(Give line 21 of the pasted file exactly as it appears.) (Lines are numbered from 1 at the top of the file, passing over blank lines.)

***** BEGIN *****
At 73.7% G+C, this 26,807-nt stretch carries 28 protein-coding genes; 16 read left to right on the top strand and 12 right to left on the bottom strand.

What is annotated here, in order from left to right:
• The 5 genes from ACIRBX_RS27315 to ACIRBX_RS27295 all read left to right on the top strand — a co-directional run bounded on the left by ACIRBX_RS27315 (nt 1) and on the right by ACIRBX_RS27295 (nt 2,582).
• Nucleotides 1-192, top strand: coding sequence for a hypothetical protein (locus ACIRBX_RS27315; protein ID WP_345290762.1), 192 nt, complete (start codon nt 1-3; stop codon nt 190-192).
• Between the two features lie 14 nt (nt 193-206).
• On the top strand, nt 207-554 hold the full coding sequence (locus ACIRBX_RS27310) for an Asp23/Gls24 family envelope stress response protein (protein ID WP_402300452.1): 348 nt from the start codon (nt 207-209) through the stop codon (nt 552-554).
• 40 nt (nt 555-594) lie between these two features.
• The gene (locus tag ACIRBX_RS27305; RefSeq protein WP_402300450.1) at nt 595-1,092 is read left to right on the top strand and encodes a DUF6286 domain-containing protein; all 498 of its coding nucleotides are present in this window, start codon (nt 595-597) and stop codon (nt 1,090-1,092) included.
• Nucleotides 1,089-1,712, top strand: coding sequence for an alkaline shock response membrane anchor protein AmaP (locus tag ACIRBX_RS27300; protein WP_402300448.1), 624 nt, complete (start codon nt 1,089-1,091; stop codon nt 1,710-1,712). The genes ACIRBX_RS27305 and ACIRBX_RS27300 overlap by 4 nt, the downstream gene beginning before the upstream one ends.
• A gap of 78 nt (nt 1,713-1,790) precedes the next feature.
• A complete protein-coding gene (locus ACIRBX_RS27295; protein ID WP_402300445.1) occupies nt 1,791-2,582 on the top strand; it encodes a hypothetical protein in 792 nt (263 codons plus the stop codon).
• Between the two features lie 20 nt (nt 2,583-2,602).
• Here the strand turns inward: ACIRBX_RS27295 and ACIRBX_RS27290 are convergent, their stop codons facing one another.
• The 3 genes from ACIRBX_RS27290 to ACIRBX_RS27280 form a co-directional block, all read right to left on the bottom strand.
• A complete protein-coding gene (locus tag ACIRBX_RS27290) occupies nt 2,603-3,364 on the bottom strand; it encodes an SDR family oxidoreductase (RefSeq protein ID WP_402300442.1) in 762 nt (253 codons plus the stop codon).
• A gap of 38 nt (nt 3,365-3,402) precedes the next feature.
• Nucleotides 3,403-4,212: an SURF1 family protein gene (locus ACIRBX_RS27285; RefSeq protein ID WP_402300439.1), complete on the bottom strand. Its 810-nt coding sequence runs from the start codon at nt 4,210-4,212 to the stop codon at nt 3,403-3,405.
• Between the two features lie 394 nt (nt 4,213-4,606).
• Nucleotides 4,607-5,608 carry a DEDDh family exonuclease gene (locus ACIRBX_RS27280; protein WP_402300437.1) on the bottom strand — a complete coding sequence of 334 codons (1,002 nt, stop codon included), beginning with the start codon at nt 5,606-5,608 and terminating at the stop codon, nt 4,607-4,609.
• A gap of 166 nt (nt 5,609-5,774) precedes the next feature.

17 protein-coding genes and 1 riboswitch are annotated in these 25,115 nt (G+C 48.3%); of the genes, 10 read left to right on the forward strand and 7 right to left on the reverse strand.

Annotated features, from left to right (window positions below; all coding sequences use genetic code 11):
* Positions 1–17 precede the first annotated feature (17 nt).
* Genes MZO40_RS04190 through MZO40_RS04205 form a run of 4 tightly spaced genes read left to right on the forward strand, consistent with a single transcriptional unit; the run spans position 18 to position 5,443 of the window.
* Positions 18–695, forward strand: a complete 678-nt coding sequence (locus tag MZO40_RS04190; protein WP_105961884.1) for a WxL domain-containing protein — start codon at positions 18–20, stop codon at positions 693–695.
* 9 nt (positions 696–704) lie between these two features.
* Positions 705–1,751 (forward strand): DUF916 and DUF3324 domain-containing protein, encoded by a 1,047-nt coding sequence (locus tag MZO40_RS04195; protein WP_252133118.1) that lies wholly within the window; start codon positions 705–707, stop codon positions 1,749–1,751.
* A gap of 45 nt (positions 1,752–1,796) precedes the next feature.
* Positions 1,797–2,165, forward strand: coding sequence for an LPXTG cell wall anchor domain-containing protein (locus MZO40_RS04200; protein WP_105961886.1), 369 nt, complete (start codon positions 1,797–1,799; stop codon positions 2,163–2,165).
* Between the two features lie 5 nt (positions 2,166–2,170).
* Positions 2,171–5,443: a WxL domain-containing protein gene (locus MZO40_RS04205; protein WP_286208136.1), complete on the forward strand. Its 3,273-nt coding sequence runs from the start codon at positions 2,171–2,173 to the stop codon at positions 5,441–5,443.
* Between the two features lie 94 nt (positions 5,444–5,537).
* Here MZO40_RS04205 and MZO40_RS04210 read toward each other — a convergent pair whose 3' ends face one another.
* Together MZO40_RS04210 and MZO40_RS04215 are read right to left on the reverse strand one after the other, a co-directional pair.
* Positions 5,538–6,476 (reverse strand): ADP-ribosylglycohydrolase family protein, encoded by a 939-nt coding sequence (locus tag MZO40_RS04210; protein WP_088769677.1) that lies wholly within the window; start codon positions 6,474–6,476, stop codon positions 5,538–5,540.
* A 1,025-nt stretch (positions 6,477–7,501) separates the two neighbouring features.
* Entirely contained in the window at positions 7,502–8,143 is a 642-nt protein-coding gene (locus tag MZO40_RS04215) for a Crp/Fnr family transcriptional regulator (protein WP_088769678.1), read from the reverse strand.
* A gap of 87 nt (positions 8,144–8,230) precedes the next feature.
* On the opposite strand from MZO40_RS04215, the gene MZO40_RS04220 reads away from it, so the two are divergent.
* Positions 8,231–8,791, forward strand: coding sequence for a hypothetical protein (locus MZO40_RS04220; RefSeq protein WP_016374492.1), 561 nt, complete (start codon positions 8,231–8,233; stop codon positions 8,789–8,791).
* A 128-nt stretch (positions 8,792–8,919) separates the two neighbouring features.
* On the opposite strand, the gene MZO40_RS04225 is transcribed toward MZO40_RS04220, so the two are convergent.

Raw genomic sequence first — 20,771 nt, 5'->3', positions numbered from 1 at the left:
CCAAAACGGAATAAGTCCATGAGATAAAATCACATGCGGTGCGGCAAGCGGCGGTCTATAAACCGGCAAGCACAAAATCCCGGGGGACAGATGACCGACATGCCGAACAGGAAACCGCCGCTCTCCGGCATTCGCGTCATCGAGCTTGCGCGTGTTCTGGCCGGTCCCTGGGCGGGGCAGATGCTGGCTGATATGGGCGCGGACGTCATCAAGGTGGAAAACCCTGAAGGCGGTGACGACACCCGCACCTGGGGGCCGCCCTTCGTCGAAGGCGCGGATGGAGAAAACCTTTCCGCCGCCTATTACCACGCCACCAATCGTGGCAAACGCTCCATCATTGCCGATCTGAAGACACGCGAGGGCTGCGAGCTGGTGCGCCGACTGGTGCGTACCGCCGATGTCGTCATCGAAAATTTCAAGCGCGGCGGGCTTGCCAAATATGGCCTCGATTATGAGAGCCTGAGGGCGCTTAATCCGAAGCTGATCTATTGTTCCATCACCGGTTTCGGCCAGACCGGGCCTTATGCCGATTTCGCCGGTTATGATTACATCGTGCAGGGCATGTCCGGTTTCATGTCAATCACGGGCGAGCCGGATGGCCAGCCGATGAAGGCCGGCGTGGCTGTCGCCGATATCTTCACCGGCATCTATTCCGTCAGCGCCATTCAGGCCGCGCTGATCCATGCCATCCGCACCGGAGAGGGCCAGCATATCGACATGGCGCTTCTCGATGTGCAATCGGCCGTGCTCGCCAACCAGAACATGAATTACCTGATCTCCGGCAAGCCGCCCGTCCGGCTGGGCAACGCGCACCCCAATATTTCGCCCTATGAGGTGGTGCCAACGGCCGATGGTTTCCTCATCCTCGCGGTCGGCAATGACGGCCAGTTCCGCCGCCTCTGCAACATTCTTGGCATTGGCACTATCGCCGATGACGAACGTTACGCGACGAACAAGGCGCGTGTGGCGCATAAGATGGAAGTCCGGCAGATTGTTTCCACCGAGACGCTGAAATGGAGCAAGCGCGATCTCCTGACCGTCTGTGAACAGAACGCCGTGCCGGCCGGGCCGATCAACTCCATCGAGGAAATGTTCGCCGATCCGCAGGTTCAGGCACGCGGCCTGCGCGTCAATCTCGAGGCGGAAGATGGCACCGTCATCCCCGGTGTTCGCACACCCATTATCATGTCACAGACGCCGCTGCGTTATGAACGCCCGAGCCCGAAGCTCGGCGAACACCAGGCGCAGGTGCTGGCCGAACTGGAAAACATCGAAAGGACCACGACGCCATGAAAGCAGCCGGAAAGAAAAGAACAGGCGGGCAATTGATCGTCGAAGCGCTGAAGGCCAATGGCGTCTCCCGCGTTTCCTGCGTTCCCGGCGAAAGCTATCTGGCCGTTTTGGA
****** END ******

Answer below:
17 protein-coding genes and 1 riboswitch are annotated in these 25,115 nt (G+C 48.3%); of the genes, 10 read left to right on the forward strand and 7 right to left on the reverse strand.